“The dirt and secrets are in the back channel,” the former senior intelligence officer noted. “All this open business—sitting in staff meetings, etc., etc.—is the Potemkin Village stuff. And the good guys—like Taguba—are gone.”
In some cases, the secret operations remained unaccountable. In an April, 2005, memorandum, a C.I.D. officer—his name was redacted—complained to C.I.D. headquarters, at Fort Belvoir, Virginia, about the impossibility of investigating military members of a Special Access Program suspected of prisoner abuse:
[C.I.D.] has been unable to thoroughly investigate . . . due to the suspects and witnesses involvement in Special Access Programs (SAP) and/or the security classification of the unit they were assigned to during the offense under investigation. Attempts by Special Agents . . . to be “read on” to these programs has [sic] been unsuccessful.
The C.I.D. officer wrote that “fake names were used” by members of the task force; he also told investigators that the unit had a “major computer malfunction which resulted in them losing 70 per cent of their files; therefore, they can’t find the cases we need to review.”
The officer concluded that the investigation “does not need to be reopened. Hell, even if we reopened it we wouldn’t get any more information than we already have.”
Rumsfeld was vague, in his appearances before Congress, about when he had informed the President about Abu Ghraib, saying that it could have been late January or early February. He explained that he routinely met with the President “once or twice a week . . . and I don’t keep notes about what I do.” He did remember that in mid-March he and General Myers were “meeting with the President and discussed the reports that we had obviously heard” about Abu Ghraib.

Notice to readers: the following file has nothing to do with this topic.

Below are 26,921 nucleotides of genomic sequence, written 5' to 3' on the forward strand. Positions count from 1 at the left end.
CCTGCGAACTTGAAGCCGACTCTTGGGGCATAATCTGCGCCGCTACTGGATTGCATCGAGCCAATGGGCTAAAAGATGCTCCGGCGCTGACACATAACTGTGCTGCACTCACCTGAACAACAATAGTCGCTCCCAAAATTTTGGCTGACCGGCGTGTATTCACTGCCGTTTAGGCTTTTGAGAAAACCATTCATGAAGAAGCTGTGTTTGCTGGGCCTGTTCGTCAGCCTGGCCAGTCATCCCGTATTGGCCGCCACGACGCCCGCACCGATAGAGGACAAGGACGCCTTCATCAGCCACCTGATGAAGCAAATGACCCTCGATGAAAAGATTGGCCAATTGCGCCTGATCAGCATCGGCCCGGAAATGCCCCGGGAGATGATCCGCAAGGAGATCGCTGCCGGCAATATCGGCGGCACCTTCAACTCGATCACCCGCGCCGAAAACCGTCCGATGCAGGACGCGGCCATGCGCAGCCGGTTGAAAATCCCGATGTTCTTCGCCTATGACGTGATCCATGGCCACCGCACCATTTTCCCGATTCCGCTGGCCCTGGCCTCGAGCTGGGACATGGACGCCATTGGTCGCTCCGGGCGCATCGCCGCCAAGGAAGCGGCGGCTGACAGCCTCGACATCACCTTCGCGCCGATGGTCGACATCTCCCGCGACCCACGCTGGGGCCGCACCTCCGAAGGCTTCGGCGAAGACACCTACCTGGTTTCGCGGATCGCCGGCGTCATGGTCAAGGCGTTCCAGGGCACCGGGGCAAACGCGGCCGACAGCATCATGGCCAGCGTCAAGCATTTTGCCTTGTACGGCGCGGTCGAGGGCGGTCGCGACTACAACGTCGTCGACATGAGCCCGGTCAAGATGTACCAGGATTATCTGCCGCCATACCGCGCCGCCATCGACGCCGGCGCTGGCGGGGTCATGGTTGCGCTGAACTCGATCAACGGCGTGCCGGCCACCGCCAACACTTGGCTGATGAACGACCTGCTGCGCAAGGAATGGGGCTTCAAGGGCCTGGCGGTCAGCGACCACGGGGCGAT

Whether the President was told about Abu Ghraib in January (when e-mails informed the Pentagon of the seriousness of the abuses and of the existence of photographs) or in March (when Taguba filed his report), Bush made no known effort to forcefully address the treatment of prisoners before the scandal became public, or to reëvaluate the training of military police and interrogators, or the practices of the task forces that he had authorized. Instead, Bush acquiesced in the prosecution of a few lower-level soldiers. The President’s failure to act decisively resonated through the military chain of command: aggressive prosecution of crimes against detainees was not conducive to a successful career.
In January of 2006, Taguba received a telephone call from General Richard Cody, the Army’s Vice-Chief of Staff. “This is your Vice,” he told Taguba. “I need you to retire by January of 2007.” No pleasantries were exchanged, although the two generals had known each other for years, and, Taguba said, “He offered no reason.” (A spokesperson for Cody said, “Conversations regarding general officer management are considered private personnel discussions. General Cody has great respect for Major General Taguba as an officer, leader, and American patriot.”)
“They always shoot the messenger,” Taguba told me. “To be accused of being overzealous and disloyal—that cuts deep into me. I was being ostracized for doing what I was asked to do.”
Taguba went on, “There was no doubt in my mind that this stuff”—the explicit images—“was gravitating upward. It was standard operating procedure to assume that this had to go higher. The President had to be aware of this.” He said that Rumsfeld, his senior aides, and the high-ranking generals and admirals who stood with him as he misrepresented what he knew about Abu Ghraib had failed the nation.
“From the moment a soldier enlists, we inculcate loyalty, duty, honor, integrity, and selfless service,” Taguba said. “And yet when we get to the senior-officer level we forget those values. I know that my peers in the Army will be mad at me for speaking out, but the fact is that we violated the laws of land warfare in Abu Ghraib. We violated the tenets of the Geneva Convention. We violated our own principles and we violated the core of our military values. The stress of combat is not an excuse, and I believe, even today, that those civilian and military leaders responsible should be held accountable.”